In this passage both the woman and her act are familiar to us. Jesus said that both would be famous (verse 13). This singular act by a common person will be shared throughout time wherever the Gospel travels. In my mind that is un-get-a-hold-able. To put ourselves in the middle of this passage, and gather in the magnitude of what was being done and said, imagine that Jesus took one of your acts of service to Him and declared that it would be forever known to and remembered by His future followers. Gulp. It is a remarkable scene.
Meanwhile, the chief priests and elders were gathered at “the chief priest’s palace” plotting to kill Jesus (verse 3, note: a good rule of thumb is to avoid any clergy, pastors, or leaders who have “a palace”). While the murder of Jesus was being planned by the elite at a palace, Jesus was settling in at the house of a leper named Simon. Remember that a leper in Jesus’ day was rejected by society and forced to live a hermit’s life, and a life of shame. So, here in the home of this social outcast, reclining at the dinner table was the Lord of the universe and Savior – Jesus of Nazareth. Grace was actually sitting at Simon’s usually vacant and lonely table.
Enter a woman who came to offer to Jesus something that is so humble, intimate, tender, and sacrificial that it is beyond words. In fact, in the original language of the Bible (Greek in the New Testament) it is tricky to translate her act into plain ole’ English. The phrase for what this woman did is rendered by different translations as “good work,” “noble deed,” and my favorite … “beautiful thing.” It is the only time that this phrase is used in this way in the New Testament. How about that? The word for her deed is multi-faceted. It has the idea of beauty, goodness, and nobility. Wait, there’s more; it also has the idea of an outward beauty or goodness being expressed due to inward beauty or goodness. Yahtzee! Are your eyes moistening up now? Mine are.
This lady comes with a “very expensive” ointment — think months of wages – in an alabaster flask, and anoints Jesus’ head with it … in humble adoration and worship. The disciples then go Baptist-like and complain about the cost of the ointment, and its misuse, and even find a reason to justify their opinion on the matter. Sound familiar? Jesus then tells the tight-waded, bone-headed disciples to hush their fussing and learn from her. He says, “for she has done a beautiful thing to me” to prepare for my burial.
Jesus was telling them that it was about time for His death – His death for them, and for us – and they were missing it because their heads and hearts were wrongly focused and loosely vocal. We all suffer from that malady. Picture this whole scene, and let it unfold in your mind, and soul: the inner beauty of this woman’s heart for Christ was expressed through her humble, sacrificial, and worshipful act. Jesus declared it as “beautiful!”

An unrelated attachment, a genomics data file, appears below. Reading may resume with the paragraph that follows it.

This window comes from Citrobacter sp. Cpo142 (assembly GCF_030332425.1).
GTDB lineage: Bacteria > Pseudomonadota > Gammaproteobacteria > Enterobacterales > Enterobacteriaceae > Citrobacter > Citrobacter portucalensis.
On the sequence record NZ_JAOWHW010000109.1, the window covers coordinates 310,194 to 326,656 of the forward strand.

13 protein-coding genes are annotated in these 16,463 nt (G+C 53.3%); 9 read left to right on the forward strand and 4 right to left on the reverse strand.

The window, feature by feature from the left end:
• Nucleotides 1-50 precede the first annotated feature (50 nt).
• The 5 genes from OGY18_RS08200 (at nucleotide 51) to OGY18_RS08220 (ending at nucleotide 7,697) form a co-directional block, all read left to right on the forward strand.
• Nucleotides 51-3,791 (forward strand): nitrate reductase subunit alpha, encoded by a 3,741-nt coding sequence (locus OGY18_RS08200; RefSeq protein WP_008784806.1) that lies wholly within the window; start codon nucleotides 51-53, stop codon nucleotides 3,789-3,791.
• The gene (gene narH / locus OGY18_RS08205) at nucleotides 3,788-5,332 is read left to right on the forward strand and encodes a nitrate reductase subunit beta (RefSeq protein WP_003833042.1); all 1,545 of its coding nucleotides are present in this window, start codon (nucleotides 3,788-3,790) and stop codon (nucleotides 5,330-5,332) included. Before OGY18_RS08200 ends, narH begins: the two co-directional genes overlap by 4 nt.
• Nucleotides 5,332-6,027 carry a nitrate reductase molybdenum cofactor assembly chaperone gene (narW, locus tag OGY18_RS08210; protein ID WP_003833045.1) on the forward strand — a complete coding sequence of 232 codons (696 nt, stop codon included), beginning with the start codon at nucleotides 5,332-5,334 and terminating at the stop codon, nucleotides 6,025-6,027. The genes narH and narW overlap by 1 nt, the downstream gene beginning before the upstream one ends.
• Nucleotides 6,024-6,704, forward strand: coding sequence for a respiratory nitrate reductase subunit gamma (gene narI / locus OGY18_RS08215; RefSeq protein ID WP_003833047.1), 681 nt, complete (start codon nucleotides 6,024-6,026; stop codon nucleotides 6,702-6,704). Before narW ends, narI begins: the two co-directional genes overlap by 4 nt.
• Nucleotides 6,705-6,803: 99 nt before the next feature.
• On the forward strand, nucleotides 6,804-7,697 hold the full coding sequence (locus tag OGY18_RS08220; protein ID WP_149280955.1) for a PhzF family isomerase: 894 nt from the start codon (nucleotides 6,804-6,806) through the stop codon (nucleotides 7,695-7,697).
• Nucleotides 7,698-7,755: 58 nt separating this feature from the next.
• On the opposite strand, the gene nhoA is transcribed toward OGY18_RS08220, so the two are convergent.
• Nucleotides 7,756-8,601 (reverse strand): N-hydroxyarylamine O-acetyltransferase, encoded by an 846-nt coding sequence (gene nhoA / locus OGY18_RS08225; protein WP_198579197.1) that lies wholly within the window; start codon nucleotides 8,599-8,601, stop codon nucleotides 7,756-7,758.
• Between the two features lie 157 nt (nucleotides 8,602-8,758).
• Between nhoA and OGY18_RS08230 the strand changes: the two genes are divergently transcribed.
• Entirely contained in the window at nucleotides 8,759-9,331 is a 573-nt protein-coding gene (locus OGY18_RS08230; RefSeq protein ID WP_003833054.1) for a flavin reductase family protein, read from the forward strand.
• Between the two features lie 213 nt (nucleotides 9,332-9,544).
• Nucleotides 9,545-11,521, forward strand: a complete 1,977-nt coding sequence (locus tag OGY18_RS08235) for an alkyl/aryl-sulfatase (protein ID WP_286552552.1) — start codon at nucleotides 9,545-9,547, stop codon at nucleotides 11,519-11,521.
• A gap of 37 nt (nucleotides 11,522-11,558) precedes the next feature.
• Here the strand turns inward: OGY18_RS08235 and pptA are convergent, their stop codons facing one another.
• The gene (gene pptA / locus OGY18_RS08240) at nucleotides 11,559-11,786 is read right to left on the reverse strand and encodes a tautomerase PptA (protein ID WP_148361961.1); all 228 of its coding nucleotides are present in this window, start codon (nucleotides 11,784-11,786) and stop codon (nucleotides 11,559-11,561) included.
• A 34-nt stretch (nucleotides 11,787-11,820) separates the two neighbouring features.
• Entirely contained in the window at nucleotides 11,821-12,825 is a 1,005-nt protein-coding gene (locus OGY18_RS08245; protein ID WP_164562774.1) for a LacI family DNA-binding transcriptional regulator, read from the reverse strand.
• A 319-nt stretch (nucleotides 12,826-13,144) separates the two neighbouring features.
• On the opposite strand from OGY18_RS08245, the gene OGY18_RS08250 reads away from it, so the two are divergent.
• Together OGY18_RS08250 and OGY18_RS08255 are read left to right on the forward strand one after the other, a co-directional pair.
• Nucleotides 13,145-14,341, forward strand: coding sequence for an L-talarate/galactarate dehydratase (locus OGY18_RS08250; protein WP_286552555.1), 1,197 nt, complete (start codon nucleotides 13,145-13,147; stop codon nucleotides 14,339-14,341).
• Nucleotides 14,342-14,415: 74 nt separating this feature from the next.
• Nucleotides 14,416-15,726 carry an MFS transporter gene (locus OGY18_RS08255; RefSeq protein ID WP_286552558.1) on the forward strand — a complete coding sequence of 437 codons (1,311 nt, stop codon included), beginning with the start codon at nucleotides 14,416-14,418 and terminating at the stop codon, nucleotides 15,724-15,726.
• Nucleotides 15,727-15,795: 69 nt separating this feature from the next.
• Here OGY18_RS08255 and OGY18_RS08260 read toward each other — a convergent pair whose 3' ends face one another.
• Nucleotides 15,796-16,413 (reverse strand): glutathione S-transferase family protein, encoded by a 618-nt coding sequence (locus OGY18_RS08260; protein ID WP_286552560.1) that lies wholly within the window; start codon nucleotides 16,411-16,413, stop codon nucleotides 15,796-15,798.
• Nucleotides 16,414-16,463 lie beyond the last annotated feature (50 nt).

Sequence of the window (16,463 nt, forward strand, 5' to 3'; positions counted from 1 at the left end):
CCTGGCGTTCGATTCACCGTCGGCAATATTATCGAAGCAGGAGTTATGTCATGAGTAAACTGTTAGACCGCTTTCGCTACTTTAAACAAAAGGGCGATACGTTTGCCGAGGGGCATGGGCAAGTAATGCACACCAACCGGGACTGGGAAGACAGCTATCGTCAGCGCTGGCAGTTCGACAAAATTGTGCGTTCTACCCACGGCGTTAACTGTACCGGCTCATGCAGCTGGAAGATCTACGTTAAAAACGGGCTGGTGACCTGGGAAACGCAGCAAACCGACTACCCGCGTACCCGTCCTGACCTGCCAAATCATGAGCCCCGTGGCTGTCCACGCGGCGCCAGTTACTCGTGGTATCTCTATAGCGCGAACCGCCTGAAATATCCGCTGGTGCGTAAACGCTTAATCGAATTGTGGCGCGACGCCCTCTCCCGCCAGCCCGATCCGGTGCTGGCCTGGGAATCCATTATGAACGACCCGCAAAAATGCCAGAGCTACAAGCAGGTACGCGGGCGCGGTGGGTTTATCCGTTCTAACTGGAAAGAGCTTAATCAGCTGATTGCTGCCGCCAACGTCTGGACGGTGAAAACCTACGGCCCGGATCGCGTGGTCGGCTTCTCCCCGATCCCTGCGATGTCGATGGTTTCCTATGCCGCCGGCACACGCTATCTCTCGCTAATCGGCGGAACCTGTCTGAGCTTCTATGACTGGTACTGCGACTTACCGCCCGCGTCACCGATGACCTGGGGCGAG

What a thought that we could be and do something for Christ that he would describe as beautiful. Is there anything any better, or more humbling, or soul-satisfying than that?
A follow-up question is: what can we do for Christ that meets that mark? Hold on to your noggin, because the answer is in…
“For we are his workmanship, created in Christ Jesus for good works, which God prepared beforehand, that we should walk in them.” Ephesians 2:10
The answer is that to do what this woman did only requires you to be yourself in Christ, for Christ. We do not have to be or do things that are extraordinary to honor Christ and serve Him in ways that are beautiful to Him. Really, we don’t!
Check out three straightforward principles in Ephesians 2:10:
1. God created you.
2. You are “His workmanship.”
3. You are created to do good works – and beautiful ones – for Christ.
The second point deserves some un-packing. In the original language the word for “workmanship” is the Greek work “poiema.” Does that look like the word “poem” to you? Indeed, not a coincidence. The idea of that word is workmanship, or craftsmanship, or a work of art. Here’s the point: God made you as His handiwork out of His perfect artisan wisdom and power. So, your status is one of being His child and poetic workmanship; your role is doing good works unto Him out of that status.
Let’s line this up with Matthew 26:10. The woman’s outward, beautiful service was a reflection of her inward beauty and goodness in Christ. That made her deed “beautiful.” Your good service for Christ is a result of you being God’s workmanship. The poetry of her soul and service were aligned, yours can be too…by design and by the power of the Holy Spirit. So, fulfill your poiema role in life – namely, you being who God created you to be in the fullness of Christ – and let Him take what He has made you to be and cause it cascade into what you do. Beautiful!
You may feel like a dusty, scratched up fiddle in God’s closet. In Christ, you are a Stradivarius ready to be finely tuned, and played for Him, so that the finely created instrument and music match … beautifully!